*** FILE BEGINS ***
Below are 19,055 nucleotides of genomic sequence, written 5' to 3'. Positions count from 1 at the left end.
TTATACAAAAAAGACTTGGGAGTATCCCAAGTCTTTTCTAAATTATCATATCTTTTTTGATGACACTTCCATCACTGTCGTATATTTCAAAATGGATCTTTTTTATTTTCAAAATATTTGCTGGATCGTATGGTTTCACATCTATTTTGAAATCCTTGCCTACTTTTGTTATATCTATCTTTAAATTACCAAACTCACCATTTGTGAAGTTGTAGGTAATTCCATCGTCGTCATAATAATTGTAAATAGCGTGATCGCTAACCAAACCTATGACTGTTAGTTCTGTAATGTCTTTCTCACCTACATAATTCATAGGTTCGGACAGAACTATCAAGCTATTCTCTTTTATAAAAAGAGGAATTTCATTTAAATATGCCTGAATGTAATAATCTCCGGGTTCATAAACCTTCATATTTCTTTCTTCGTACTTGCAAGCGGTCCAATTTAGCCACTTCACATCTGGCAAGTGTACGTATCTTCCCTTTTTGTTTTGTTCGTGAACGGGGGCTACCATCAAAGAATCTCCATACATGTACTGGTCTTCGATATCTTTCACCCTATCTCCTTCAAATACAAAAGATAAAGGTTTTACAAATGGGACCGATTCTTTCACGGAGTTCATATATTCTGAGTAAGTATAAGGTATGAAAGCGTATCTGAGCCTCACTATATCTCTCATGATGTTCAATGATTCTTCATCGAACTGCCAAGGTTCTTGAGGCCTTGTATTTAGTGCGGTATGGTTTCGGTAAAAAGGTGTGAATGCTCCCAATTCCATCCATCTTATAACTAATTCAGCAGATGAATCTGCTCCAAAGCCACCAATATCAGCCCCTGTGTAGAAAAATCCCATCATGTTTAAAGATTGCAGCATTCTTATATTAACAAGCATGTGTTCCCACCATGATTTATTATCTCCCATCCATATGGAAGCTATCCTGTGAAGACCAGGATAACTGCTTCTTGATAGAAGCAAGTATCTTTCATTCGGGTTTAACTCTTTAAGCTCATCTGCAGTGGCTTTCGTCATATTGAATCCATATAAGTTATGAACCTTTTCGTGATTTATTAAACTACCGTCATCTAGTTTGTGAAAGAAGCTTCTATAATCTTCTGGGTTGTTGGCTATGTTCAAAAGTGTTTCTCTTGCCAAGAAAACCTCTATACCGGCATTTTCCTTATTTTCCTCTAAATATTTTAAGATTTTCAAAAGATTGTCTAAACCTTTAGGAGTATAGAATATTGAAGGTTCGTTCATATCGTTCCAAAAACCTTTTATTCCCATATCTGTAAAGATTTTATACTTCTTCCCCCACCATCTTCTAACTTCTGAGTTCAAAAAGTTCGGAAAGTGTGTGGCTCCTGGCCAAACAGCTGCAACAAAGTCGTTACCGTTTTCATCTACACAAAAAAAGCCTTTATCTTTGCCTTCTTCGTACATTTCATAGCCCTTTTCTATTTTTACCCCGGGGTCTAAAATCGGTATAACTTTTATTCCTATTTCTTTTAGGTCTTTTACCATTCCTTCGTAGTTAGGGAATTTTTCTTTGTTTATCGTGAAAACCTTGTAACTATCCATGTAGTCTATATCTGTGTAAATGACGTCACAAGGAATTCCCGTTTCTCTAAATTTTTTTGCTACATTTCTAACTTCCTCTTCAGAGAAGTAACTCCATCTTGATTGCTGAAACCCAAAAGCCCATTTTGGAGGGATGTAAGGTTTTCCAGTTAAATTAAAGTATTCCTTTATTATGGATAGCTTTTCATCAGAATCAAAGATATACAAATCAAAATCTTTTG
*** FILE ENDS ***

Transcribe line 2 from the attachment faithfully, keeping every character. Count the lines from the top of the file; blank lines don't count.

TTATACAAAAAAGACTTGGGAGTATCCCAAGTCTTTTCTAAATTATCATATCTTTTTTGATGACACTTCCATCACTGTCGTATATTTCAAAATGGATCTTTTTTATTTTCAAAATATTTGCTGGATCGTATGGTTTCACATCTATTTTGAAATCCTTGCCTACTTTTGTTATATCTATCTTTAAATTACCAAACTCACCATTTGTGAAGTTGTAGGTAATTCCATCGTCGTCATAATAATTGTAAATAGCGTGATCGCTAACCAAACCTATGACTGTTAGTTCTGTAATGTCTTTCTCACCTACATAATTCATAGGTTCGGACAGAACTATCAAGCTATTCTCTTTTATAAAAAGAGGAATTTCATTTAAATATGCCTGAATGTAATAATCTCCGGGTTCATAAACCTTCATATTTCTTTCTTCGTACTTGCAAGCGGTCCAATTTAGCCACTTCACATCTGGCAAGTGTACGTATCTTCCCTTTTTGTTTTGTTCGTGAACGGGGGCTACCATCAAAGAATCTCCATACATGTACTGGTCTTCGATATCTTTCACCCTATCTCCTTCAAATACAAAAGATAAAGGTTTTACAAATGGGACCGATTCTTTCACGGAGTTCATATATTCTGAGTAAGTATAAGGTATGAAAGCGTATCTGAGCCTCACTATATCTCTCATGATGTTCAATGATTCTTCATCGAACTGCCAAGGTTCTTGAGGCCTTGTATTTAGTGCGGTATGGTTTCGGTAAAAAGGTGTGAATGCTCCCAATTCCATCCATCTTATAACTAATTCAGCAGATGAATCTGCTCCAAAGCCACCAATATCAGCCCCTGTGTAGAAAAATCCCATCATGTTTAAAGATTGCAGCATTCTTATATTAACAAGCATGTGTTCCCACCATGATTTATTATCTCCCATCCATATGGAAGCTATCCTGTGAAGACCAGGATAACTGCTTCTTGATAGAAGCAAGTATCTTTCATTCGGGTTTAACTCTTTAAGCTCATCTGCAGTGGCTTTCGTCATATTGAATCCATATAAGTTATGAACCTTTTCGTGATTTATTAAACTACCGTCATCTAGTTTGTGAAAGAAGCTTCTATAATCTTCTGGGTTGTTGGCTATGTTCAAAAGTGTTTCTCTTGCCAAGAAAACCTCTATACCGGCATTTTCCTTATTTTCCTCTAAATATTTTAAGATTTTCAAAAGATTGTCTAAACCTTTAGGAGTATAGAATATTGAAGGTTCGTTCATATCGTTCCAAAAACCTTTTATTCCCATATCTGTAAAGATTTTATACTTCTTCCCCCACCATCTTCTAACTTCTGAGTTCAAAAAGTTCGGAAAGTGTGTGGCTCCTGGCCAAACAGCTGCAACAAAGTCGTTACCGTTTTCATCTACACAAAAAAAGCCTTTATCTTTGCCTTCTTCGTACATTTCATAGCCCTTTTCTATTTTTACCCCGGGGTCTAAAATCGGTATAACTTTTATTCCTATTTCTTTTAGGTCTTTTACCATTCCTTCGTAGTTAGGGAATTTTTCTTTGTTTATCGTGAAAACCTTGTAACTATCCATGTAGTCTATATCTGTGTAAATGACGTCACAAGGAATTCCCGTTTCTCTAAATTTTTTTGCTACATTTCTAACTTCCTCTTCAGAGAAGTAACTCCATCTTGATTGCTGAAACCCAAAAGCCCATTTTGGAGGGATGTAAGGTTTTCCAGTTAAATTAAAGTATTCCTTTATTATGGATAGCTTTTCATCAGAATCAAAGATATACAAATCAAAATCTTTTG